What is central to political belief system networks?

M.J. Brandt, C.G. Sibley, D. Osborne

Research output: Contribution to journalArticleScientificpeer-review

Abstract

A central challenge for identifying core components of a belief system is xamining the position of components within the structure of the entire belief system. We test whether operational (i.e. positions on issues) or symbolic (i.e. affective attachments to political groups and labels) components are most central by modeling a political belief system as a network of interconnected attitudes and beliefs. Across seven waves of representative panel data from
New Zealand, we find that symbolic components are more central than perational components (d’s range 0.78 – 0.97). Symbolic components were also closer than operational components in the network to self-reported voting (d = -2.43), pro-environmental actions (d’s = -1.71 and -1.63), and religious behaviors (d = -0.74). These findings are consistent with perspectives that emphasize the importance of symbolic politics in tying belief systems
together and motivating behavior, and further the link between political belief system research and network science.
Keywords: Belief systems, networks, ideology, political psychology
Original languageEnglish
JournalPersonality and Social Psychology Bulletin
DOIs
Publication statusAccepted/In press - 2019

Cite this

@article{d963001e5b21421f94068b65ae55e7b3,
title = "What is central to political belief system networks?",
abstract = "A central challenge for identifying core components of a belief system is xamining the position of components within the structure of the entire belief system. We test whether operational (i.e. positions on issues) or symbolic (i.e. affective attachments to political groups and labels) components are most central by modeling a political belief system as a network of interconnected attitudes and beliefs. Across seven waves of representative panel data fromNew Zealand, we find that symbolic components are more central than perational components (d’s range 0.78 – 0.97). Symbolic components were also closer than operational components in the network to self-reported voting (d = -2.43), pro-environmental actions (d’s = -1.71 and -1.63), and religious behaviors (d = -0.74). These findings are consistent with perspectives that emphasize the importance of symbolic politics in tying belief systemstogether and motivating behavior, and further the link between political belief system research and network science.Keywords: Belief systems, networks, ideology, political psychology",
author = "M.J. Brandt and C.G. Sibley and D. Osborne",
year = "2019",
doi = "10.1177/0146167218824354",
language = "English",
journal = "Personality and Social Psychology Bulletin",
issn = "0146-1672",
publisher = "Sage Publications, Inc.",

}

What is central to political belief system networks? / Brandt, M.J.; Sibley, C.G.; Osborne, D.

In: Personality and Social Psychology Bulletin, 2019.

Research output: Contribution to journalArticleScientificpeer-review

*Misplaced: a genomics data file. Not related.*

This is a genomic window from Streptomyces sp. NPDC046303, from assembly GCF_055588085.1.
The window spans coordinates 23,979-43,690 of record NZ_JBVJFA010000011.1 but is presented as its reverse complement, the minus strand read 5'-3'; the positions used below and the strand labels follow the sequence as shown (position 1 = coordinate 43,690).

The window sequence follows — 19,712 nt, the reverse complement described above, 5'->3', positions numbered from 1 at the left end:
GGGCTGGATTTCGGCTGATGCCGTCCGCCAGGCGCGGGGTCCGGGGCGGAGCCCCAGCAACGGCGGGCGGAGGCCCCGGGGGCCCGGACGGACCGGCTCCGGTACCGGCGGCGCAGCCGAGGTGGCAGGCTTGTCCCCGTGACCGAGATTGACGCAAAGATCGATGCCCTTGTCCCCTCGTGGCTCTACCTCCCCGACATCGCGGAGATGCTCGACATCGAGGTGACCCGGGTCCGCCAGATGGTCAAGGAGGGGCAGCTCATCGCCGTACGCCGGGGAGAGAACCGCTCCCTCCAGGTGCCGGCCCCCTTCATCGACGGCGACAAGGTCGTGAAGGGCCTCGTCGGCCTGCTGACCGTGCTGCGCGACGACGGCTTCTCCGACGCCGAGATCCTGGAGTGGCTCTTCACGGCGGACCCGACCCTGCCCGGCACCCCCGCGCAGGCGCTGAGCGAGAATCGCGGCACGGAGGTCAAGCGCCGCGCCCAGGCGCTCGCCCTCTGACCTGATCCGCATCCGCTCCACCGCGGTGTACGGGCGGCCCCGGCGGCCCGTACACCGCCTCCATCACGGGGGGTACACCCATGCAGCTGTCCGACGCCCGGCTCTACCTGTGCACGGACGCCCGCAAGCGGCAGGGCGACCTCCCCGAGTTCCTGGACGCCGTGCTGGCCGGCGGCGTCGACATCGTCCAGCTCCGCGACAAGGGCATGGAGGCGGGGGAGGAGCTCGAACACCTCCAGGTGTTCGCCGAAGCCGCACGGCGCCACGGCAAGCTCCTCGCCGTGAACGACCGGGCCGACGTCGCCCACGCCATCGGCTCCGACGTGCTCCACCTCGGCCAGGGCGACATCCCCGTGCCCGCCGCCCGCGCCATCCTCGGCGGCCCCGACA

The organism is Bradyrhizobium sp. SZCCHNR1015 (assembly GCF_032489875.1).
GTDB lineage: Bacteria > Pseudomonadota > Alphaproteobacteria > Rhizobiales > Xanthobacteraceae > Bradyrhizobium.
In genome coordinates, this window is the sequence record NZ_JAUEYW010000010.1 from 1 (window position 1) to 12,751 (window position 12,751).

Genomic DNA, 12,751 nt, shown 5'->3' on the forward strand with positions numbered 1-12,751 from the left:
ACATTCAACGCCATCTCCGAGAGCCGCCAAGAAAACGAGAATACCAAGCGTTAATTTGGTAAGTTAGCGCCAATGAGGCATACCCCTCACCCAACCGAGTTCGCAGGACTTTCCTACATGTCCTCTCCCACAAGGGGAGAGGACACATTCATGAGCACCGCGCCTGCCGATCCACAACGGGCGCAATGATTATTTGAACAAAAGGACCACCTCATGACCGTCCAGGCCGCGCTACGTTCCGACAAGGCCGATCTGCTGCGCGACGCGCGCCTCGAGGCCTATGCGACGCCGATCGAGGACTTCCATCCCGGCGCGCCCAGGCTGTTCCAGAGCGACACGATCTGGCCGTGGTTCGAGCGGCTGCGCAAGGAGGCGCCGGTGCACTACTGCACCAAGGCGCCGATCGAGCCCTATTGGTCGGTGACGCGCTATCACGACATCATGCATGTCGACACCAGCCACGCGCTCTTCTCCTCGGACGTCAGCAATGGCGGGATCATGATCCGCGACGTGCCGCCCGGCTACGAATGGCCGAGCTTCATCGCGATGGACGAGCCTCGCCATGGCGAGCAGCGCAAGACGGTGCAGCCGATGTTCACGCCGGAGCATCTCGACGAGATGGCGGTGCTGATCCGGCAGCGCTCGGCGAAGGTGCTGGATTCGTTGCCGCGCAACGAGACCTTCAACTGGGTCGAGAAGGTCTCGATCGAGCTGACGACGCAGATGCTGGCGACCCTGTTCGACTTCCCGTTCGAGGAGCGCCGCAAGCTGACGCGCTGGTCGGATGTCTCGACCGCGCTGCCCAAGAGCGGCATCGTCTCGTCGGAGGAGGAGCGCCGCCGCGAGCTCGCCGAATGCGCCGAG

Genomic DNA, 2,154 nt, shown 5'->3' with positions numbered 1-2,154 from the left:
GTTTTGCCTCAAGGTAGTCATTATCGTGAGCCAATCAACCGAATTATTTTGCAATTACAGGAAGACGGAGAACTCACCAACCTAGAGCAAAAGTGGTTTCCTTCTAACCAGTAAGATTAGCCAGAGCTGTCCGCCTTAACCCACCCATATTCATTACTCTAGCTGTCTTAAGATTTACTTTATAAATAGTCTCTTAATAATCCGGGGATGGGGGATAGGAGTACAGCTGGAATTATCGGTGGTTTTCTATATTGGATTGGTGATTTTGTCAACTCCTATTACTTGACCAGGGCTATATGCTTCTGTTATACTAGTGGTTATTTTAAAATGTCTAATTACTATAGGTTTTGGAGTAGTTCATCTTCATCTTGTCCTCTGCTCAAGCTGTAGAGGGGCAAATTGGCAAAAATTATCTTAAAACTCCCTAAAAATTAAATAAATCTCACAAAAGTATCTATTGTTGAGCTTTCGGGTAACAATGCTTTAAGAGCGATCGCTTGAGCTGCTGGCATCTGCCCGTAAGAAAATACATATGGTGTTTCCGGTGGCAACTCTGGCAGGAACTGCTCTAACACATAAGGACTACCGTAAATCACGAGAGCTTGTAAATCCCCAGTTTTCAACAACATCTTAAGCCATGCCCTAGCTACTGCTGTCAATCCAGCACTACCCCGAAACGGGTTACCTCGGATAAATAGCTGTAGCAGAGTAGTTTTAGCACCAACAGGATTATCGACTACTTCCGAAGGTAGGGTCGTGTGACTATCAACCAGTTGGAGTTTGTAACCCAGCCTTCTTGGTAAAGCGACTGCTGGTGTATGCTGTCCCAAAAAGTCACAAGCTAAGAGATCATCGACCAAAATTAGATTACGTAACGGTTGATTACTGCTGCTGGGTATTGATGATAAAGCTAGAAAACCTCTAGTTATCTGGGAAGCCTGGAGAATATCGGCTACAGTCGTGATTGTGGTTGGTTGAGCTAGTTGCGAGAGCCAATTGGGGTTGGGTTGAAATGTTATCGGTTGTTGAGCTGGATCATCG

TY - JOUR

T1 - What is central to political belief system networks?

AU - Brandt, M.J.

AU - Sibley, C.G.

AU - Osborne, D.

PY - 2019

Y1 - 2019

N2 - A central challenge for identifying core components of a belief system is xamining the position of components within the structure of the entire belief system. We test whether operational (i.e. positions on issues) or symbolic (i.e. affective attachments to political groups and labels) components are most central by modeling a political belief system as a network of interconnected attitudes and beliefs. Across seven waves of representative panel data fromNew Zealand, we find that symbolic components are more central than perational components (d’s range 0.78 – 0.97). Symbolic components were also closer than operational components in the network to self-reported voting (d = -2.43), pro-environmental actions (d’s = -1.71 and -1.63), and religious behaviors (d = -0.74). These findings are consistent with perspectives that emphasize the importance of symbolic politics in tying belief systemstogether and motivating behavior, and further the link between political belief system research and network science.Keywords: Belief systems, networks, ideology, political psychology

AB - A central challenge for identifying core components of a belief system is xamining the position of components within the structure of the entire belief system. We test whether operational (i.e. positions on issues) or symbolic (i.e. affective attachments to political groups and labels) components are most central by modeling a political belief system as a network of interconnected attitudes and beliefs. Across seven waves of representative panel data fromNew Zealand, we find that symbolic components are more central than perational components (d’s range 0.78 – 0.97). Symbolic components were also closer than operational components in the network to self-reported voting (d = -2.43), pro-environmental actions (d’s = -1.71 and -1.63), and religious behaviors (d = -0.74). These findings are consistent with perspectives that emphasize the importance of symbolic politics in tying belief systemstogether and motivating behavior, and further the link between political belief system research and network science.Keywords: Belief systems, networks, ideology, political psychology

U2 - 10.1177/0146167218824354

DO - 10.1177/0146167218824354

M3 - Article

JO - Personality and Social Psychology Bulletin

JF - Personality and Social Psychology Bulletin

SN - 0146-1672

ER -